Occasionally, I get asked, “Why do you write?” 

The simple answer is because I have to. There are people and stories in my head clamoring to get onto the page. Sometimes they wake me up at night. Sometimes I can’t write fast enough. In the five years before this writing, I published seven novels and a short story collection. Still, it feels too slow. At the time of this writing, six of the novels comprise the Linc Malloy Legacy Series, and the seventh is a standalone medical thriller, Do No Harm.

I always have projects in various stages of development. Currently in process is the seventh Linc Malloy, a sequel to Do No Harm, a Paranormal/Psychological thriller, and a dabble into Sci-Fi. I have eighteen folders of just potential Linc Malloy plots.

So many words, so little time.

Cursed with a restless mind, I started writing at an early age. In elementary school, I read every available How & Why Wonder Book, started a lab notebook, and to my parent’s chagrin, roamed the swamps, fields, woods, and ravines of western Washington filling my room with rocks, bugs, plants, and fossils. I built tree forts, hung rope swings, and dug holes to China. I kept a pet bullsnake and a chipmunk. My bedroom had a wall of bookshelves. One entire row was dedicated to the Colliers Encyclopedia. I made it about halfway through before I discovered girls and motorcycles.

With the precarious state of the Cold War, I never expected to see thirty, and I descended into what my parents termed, “The Decade from Hell,” an anger and angst fueled haze of sex, drugs, and rock and roll. Somehow, through the haze, I managed to stumble through a Bachelor of Science degree in biology. I made many, many mistakes. Did too much of this, too little of that, and have the scars to prove it.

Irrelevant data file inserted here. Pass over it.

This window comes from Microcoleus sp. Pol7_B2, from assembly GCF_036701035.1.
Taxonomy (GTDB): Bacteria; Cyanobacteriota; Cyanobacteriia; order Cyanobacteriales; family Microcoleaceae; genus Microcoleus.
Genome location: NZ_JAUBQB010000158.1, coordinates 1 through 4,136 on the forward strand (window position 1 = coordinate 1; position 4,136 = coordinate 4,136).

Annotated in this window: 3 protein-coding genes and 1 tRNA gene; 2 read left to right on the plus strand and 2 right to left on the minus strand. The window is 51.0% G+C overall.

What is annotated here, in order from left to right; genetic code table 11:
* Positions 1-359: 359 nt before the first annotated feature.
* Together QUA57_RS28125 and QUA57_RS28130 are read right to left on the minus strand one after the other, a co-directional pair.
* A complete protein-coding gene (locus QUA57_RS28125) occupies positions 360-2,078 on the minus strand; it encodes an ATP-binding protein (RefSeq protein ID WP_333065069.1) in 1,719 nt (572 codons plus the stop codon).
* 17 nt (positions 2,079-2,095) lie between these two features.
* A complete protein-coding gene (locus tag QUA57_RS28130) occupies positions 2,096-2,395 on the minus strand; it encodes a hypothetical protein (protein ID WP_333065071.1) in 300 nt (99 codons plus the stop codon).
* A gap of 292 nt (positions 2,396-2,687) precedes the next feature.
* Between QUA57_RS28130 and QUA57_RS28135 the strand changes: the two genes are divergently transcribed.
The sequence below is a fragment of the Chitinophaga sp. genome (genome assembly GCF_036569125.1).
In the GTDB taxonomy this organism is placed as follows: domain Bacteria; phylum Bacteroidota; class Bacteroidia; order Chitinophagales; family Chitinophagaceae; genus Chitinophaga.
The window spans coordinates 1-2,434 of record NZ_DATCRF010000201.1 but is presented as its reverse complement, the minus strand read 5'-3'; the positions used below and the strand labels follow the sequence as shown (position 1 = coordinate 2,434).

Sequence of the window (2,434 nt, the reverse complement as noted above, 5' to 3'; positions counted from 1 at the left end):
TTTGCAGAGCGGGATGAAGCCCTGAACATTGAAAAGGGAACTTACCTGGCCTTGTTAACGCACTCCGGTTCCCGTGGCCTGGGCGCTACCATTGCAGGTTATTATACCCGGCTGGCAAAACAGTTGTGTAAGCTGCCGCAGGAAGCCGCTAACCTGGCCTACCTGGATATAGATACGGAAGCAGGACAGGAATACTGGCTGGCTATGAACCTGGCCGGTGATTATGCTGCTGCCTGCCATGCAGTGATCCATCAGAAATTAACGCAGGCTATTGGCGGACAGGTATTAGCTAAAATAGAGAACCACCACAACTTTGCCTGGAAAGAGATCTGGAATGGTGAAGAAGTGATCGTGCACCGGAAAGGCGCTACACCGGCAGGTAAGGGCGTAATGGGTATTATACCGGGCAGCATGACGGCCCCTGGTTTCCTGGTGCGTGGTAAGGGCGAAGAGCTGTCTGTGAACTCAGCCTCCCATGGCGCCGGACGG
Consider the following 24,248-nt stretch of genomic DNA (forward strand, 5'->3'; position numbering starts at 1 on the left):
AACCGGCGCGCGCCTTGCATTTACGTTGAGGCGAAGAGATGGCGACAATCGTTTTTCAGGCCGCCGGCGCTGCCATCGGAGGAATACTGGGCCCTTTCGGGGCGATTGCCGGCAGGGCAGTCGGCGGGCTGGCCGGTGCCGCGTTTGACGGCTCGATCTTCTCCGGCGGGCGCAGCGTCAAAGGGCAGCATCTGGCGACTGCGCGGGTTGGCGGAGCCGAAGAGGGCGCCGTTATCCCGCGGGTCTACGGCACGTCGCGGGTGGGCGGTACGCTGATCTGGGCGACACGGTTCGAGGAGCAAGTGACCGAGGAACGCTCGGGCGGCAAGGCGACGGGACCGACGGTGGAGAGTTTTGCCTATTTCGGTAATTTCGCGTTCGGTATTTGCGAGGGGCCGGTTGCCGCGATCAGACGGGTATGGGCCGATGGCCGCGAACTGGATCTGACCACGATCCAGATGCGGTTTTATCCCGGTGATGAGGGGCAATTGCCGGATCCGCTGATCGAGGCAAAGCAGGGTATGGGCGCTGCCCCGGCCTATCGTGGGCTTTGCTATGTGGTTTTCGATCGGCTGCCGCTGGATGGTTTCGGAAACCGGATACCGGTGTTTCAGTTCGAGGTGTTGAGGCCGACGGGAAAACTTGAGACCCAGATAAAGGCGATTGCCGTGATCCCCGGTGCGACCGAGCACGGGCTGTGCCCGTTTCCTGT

One afternoon in my twenties, I woke up hungover and dehydrated realizing I might actually make it to thirty. With this epiphany, I put the nonsense behind me—except girls. Even walked away from motorcycles after a horrendous, ball-busting crash. Took a risk, got a loan, and started over. Another BS, this time in computer science, and together with my biology degree, I was in the right place at the right time with the right knowledge base to dive into Seattle’s burgeoning biotech revolution.

I have always had a restless, ranging, and raging mind—and a penchant for alliteration. Through all the turmoil, risks, and resultant measure of success was a compulsion to put thoughts and feelings into words—to tell stories. Poetry and teenage angst led to short stories in my thirties, volumes of business documents in my forties (yes, business documents tell stories), and eventually to novels. Along the way, I’ve done a lot of things—carpenter, fisherman, mechanic, farm worker, scuba diver, photographer, beekeeper, homebrewer, competitive shooter, pilot, bioinformatist, IT exec, coffee roaster, kayak angler, and husband—twice, one stuck. These experiences, my local knowledge, and meticulous research bring authenticity, accuracy, emotion, and action to my storytelling—or so I’m told.

These days, when not writing, I may be flying my tiny airplane above the Pacific Northwest and beyond, fishing Puget Sound from a yellow Tupperware kayak, baking, homebrewing, or roasting coffee. On occasion, I may stoke a fine cigar, tip an old bourbon, or quaff a young, robust stout.

I hope you enjoy my work.

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